By Jesse Marx
By Chris Parker
By Jake Rossen
By Jesse Marx
By Michelle LeBow
By Alleen Brown
By Maggie LaMaack
By CP Staff
SUMMER IS A hard season for despair. Especially in Minnesota, land of five million slow-motion manic-depressives--many of whom gather ritualistically this time of year to press sweaty flesh, feed grossly, and pet fat cows in an orgy of frantic enjoyment before the weather turns and everyone enters cold storage. Winter--now that's a season to mislay hope. Not summer, with its juicy backyard tomatoes, soft evenings, and blockbuster movies. Not summer, when zinnias overflow their beds, pop reigns on Radio K, and people actually say hi on the street.
Still, despair, like a dull guest at a party. It's embarrassing to talk about in the midst of such bounty. Yet it sits, obdurate, through Men in Black's bumptious slapstick, through Bis's bouncy adrenalin blur at the Entry, through fireworks and barbeques and the felicitous firing of Strib weather columnist Ken Barlow, perhaps the most banal writer visited upon those pages--and that's saying something. The dumb weight survives even a peek at Ewan McGregor's penis in The Pillow Book. There's just no reasoning with it.
Instead, the unresponsiveness of despair makes a farce of summer's usual pleasures. It leaves you questioning the happy industry's existence: Why "feel-good" stories? Why good over evil? Why good, true love to the beat of 100 million wallets flying open? Why now? Why summer? What is the long-term psychic effect of being introduced to "rock" concerts via Lilith Fair? How can people believe in the benevolence of Julia Roberts's face-eating grin? Why did I pay to see Speed 2: Cruise Control?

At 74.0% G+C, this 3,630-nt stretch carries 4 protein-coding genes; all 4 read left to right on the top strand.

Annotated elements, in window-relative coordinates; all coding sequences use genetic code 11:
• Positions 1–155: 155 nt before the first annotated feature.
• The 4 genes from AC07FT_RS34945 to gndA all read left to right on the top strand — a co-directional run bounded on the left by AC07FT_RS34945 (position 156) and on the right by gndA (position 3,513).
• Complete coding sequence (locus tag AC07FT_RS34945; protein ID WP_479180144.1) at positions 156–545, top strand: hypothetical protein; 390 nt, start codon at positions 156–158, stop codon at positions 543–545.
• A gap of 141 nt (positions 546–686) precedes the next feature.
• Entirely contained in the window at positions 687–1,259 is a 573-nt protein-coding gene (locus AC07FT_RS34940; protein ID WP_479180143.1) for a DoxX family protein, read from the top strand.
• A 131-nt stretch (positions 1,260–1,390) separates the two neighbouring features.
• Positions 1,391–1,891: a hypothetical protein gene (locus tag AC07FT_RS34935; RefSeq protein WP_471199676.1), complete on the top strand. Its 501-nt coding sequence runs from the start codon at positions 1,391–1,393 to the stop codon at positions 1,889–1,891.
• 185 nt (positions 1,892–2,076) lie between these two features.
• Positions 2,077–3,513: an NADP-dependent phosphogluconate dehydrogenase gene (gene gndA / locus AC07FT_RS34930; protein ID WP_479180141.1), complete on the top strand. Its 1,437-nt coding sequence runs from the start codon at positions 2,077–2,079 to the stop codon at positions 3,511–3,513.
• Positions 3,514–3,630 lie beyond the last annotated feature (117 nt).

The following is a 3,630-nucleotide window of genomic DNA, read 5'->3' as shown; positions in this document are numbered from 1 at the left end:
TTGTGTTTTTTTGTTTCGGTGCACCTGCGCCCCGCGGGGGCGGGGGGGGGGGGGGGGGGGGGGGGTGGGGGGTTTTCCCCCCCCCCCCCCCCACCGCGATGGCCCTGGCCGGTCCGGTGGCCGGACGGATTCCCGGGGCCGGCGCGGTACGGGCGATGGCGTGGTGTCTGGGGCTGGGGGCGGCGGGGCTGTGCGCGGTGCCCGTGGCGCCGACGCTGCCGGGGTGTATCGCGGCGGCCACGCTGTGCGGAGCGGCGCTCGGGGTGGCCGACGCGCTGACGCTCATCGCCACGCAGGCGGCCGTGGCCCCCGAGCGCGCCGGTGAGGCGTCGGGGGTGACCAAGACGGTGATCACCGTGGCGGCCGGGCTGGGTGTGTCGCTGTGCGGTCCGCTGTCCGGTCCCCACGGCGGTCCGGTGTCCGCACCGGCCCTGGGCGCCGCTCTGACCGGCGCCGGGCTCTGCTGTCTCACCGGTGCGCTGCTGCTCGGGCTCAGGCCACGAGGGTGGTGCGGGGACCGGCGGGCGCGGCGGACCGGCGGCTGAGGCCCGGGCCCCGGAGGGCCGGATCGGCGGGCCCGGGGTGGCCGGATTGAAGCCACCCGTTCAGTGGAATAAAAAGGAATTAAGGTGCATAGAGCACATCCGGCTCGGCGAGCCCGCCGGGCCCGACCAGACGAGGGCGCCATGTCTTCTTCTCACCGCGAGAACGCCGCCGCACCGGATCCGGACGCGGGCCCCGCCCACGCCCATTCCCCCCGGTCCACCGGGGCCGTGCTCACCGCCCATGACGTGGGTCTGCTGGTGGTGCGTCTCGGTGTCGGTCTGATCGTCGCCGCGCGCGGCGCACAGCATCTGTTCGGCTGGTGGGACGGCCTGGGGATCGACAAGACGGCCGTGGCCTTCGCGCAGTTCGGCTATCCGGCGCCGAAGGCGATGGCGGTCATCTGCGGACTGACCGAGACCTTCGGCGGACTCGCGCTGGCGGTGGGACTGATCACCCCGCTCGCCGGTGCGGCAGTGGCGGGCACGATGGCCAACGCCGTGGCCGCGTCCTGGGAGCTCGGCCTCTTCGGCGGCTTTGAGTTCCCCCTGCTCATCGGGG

The dazzling explosions and ditzy pop songs start to sound shrill, nervous even. I think of the rollercoaster ride at the heart of Contact:
Pressed back into her seat in fright and flight, space traveller Jodie Foster plunges rapidly through tangled, bumpy wormholes; she's spat out, walleyed and panting, to moments of serene silence, then jerked right back into the frenzied, dread-filled flow. There, I thought. There I am. A stunned consumer of hypertension. It's the only time I've been moved in a summer of moviegoing.
Well, you may ask, why did you go to see Speed 2? The short answer: Plentywood, Montana, boasts a single drive-in theater--and guess what was playing? The long answer: This despair of mine is a weak variety and wants to be distracted from itself. Once in the (missionary) position for distraction, however, it won't shut up--I think because, underneath the desire for diversion, despair aches to be known. And part of the process of knowing, at least in this culture, seems to involve seeing yourself on the screen, the page, the radio. What my despair really craves is an entertaining film about hopelessness.
But it's summer, when only hopeless films about entertainment will be served. (Who decided such a thing? Us?) The joke is that happy-face, media-event culture exacerbates a viewer's desolation through its patent desperation: billions of dollars worth of effects, plot, and stars all screaming for an audience's love, the prospect of which is any blockbuster's true subject. My despair recognizes that anxiety, as an addict would another addict, yet it learns nothing but self-disgust. I guess it's not enough to see yourself reflected in pop culture; silly despair yearns for understanding.
Without that cool benediction, despair wanders, irritated and alone in an arcade full of flashing lights, ringing bells, and eager players. Acknowledged by neither games nor patrons, despair worries that she has disappeared, that she is not real. She berates herself for failing to cavort. Yet, now and then, she glimpses a fellow shadow moving along a wall, crouched in a corner. And she could swear, for a second, that she and the other wraiths look more substantial (however awry they feel) than the arcade's smiling faces and busy rituals. The thought always horrifies her as much as it reassures.